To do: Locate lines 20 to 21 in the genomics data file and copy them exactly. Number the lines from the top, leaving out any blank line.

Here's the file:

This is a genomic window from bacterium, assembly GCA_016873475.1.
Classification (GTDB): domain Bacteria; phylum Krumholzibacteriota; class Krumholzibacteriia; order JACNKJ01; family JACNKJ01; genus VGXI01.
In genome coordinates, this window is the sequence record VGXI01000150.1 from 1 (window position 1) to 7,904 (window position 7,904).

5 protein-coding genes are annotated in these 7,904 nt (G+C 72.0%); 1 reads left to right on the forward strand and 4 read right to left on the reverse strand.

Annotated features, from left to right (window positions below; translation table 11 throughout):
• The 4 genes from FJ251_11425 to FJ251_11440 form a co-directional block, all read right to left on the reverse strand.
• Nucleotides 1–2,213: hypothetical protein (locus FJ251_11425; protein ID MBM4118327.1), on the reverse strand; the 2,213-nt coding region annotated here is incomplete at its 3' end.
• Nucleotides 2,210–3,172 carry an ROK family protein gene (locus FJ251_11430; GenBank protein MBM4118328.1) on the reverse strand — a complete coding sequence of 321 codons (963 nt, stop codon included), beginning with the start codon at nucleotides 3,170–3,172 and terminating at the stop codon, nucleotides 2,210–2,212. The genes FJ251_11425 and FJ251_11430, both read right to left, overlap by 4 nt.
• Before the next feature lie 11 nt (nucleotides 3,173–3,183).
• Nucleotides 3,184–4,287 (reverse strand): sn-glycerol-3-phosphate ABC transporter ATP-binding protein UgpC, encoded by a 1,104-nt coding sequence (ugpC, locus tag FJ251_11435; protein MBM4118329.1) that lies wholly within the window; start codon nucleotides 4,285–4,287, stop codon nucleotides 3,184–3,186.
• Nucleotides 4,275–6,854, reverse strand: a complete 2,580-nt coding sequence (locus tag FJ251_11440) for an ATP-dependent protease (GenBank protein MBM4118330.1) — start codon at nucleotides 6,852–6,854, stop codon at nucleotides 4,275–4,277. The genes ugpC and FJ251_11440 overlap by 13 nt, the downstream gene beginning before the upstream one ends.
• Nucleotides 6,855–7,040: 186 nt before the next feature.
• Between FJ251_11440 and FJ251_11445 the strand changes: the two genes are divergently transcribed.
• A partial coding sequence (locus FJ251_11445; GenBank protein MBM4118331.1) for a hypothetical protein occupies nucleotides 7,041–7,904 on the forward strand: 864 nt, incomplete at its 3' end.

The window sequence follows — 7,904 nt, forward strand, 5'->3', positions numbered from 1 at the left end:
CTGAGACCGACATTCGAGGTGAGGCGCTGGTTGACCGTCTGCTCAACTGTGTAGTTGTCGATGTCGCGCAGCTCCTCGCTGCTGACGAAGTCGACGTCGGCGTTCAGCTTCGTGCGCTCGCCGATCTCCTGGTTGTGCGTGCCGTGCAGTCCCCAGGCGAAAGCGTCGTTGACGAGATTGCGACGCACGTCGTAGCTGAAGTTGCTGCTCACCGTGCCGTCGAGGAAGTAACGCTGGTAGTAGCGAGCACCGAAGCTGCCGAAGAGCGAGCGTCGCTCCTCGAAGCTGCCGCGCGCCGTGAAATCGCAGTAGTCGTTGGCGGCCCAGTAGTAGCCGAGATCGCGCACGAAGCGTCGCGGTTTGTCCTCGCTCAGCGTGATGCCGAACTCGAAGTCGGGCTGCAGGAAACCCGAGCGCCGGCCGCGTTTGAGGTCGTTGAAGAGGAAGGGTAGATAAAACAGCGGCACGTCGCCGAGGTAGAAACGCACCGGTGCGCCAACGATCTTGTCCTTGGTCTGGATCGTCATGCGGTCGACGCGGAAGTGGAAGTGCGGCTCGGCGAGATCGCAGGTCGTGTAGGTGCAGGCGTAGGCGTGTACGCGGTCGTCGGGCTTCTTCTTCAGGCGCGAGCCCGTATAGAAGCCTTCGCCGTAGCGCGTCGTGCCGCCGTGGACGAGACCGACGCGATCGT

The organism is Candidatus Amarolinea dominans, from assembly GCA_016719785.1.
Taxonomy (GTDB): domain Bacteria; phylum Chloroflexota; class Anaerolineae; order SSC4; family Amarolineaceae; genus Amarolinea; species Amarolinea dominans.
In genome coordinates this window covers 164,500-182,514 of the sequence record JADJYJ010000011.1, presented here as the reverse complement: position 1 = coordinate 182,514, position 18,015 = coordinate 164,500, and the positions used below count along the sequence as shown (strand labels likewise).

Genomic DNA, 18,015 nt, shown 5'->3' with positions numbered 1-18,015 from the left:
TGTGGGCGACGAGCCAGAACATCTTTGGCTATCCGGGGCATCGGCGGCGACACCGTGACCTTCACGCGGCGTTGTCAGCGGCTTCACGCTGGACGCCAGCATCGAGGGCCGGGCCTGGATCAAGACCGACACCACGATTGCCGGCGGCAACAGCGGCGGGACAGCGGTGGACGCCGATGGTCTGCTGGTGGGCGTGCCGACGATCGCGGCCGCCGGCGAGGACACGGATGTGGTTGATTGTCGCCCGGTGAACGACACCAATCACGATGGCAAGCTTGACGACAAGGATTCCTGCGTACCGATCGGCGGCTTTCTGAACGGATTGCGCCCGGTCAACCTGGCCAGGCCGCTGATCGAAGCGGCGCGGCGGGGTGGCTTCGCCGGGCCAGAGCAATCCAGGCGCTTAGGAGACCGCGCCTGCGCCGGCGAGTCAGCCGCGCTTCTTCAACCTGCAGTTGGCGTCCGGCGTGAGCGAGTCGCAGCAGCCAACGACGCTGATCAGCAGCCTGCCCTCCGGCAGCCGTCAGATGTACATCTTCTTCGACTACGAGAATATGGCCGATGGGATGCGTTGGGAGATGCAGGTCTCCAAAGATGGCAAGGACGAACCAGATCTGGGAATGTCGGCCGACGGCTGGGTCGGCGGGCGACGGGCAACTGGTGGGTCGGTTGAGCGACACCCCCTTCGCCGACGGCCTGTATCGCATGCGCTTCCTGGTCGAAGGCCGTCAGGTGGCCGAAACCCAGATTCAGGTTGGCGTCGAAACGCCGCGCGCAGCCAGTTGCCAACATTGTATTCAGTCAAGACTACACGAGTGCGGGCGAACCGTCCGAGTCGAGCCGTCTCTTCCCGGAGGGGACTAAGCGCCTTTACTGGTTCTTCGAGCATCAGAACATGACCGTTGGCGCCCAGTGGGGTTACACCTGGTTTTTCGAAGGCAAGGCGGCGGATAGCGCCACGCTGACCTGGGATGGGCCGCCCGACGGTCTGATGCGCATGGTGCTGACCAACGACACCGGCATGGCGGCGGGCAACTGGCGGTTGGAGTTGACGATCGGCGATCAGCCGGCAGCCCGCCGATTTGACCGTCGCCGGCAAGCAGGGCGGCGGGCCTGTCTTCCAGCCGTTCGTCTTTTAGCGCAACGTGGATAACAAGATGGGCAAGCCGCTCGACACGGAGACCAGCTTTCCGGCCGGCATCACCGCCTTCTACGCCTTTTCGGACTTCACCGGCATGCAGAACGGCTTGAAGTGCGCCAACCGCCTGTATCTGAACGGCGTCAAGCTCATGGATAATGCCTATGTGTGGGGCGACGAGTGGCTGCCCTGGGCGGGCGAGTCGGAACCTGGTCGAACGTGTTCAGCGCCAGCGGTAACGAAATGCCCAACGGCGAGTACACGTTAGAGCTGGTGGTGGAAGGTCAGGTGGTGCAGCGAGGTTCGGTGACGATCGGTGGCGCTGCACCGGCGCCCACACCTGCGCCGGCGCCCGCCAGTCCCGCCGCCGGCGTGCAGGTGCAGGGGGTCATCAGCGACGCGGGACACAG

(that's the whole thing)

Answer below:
Genomic DNA, 18,015 nt, shown 5'->3' with positions numbered 1-18,015 from the left:
TGTGGGCGACGAGCCAGAACATCTTTGGCTATCCGGGGCATCGGCGGCGACACCGTGACCTTCACGCGGCGTTGTCAGCGGCTTCACGCTGGACGCCAGCATCGAGGGCCGGGCCTGGATCAAGACCGACACCACGATTGCCGGCGGCAACAGCGGCGGGACAGCGGTGGACGCCGATGGTCTGCTGGTGGGCGTGCCGACGATCGCGGCCGCCGGCGAGGACACGGATGTGGTTGATTGTCGCCCGGTGAACGACACCAATCACGATGGCAAGCTTGACGACAAGGATTCCTGCGTACCGATCGGCGGCTTTCTGAACGGATTGCGCCCGGTCAACCTGGCCAGGCCGCTGATCGAAGCGGCGCGGCGGGGTGGCTTCGCCGGGCCAGAGCAATCCAGGCGCTTAGGAGACCGCGCCTGCGCCGGCGAGTCAGCCGCGCTTCTTCAACCTGCAGTTGGCGTCCGGCGTGAGCGAGTCGCAGCAGCCAACGACGCTGATCAGCAGCCTGCCCTCCGGCAGCCGTCAGATGTACATCTTCTTCGACTACGAGAATATGGCCGATGGGATGCGTTGGGAGATGCAGGTCTCCAAAGATGGCAAGGACGAACCAGATCTGGGAATGTCGGCCGACGGCTGGGTCGGCGGGCGACGGGCAACTGGTGGGTCGGTTGAGCGACACCCCCTTCGCCGACGGCCTGTATCGCATGCGCTTCCTGGTCGAAGGCCGTCAGGTGGCCGAAACCCAGATTCAGGTTGGCGTCGAAACGCCGCGCGCAGCCAGTTGCCAACATTGTATTCAGTCAAGACTACACGAGTGCGGGCGAACCGTCCGAGTCGAGCCGTCTCTTCCCGGAGGGGACTAAGCGCCTTTACTGGTTCTTCGAGCATCAGAACATGACCGTTGGCGCCCAGTGGGGTTACACCTGGTTTTTCGAAGGCAAGGCGGCGGATAGCGCCACGCTGACCTGGGATGGGCCGCCCGACGGTCTGATGCGCATGGTGCTGACCAACGACACCGGCATGGCGGCGGGCAACTGGCGGTTGGAGTTGACGATCGGCGATCAGCCGGCAGCCCGCCGATTTGACCGTCGCCGGCAAGCAGGGCGGCGGGCCTGTCTTCCAGCCGTTCGTCTTTTAGCGCAACGTGGATAACAAGATGGGCAAGCCGCTCGACACGGAGACCAGCTTTCCGGCCGGCATCACCGCCTTCTACGCCTTTTCGGACTTCACCGGCATGCAGAACGGCTTGAAGTGCGCCAACCGCCTGTATCTGAACGGCGTCAAGCTCATGGATAATGCCTATGTGTGGGGCGACGAGTGGCTGCCCTGGGCGGGCGAGTCGGAACCTGGTCGAACGTGTTCAGCGCCAGCGGTAACGAAATGCCCAACGGCGAGTACACGTTAGAGCTGGTGGTGGAAGGTCAGGTGGTGCAGCGAGGTTCGGTGACGATCGGTGGCGCTGCACCGGCGCCCACACCTGCGCCGGCGCCCGCCAGTCCCGCCGCCGGCGTGCAGGTGCAGGGGGTCATCAGCGACGCGGGACACAG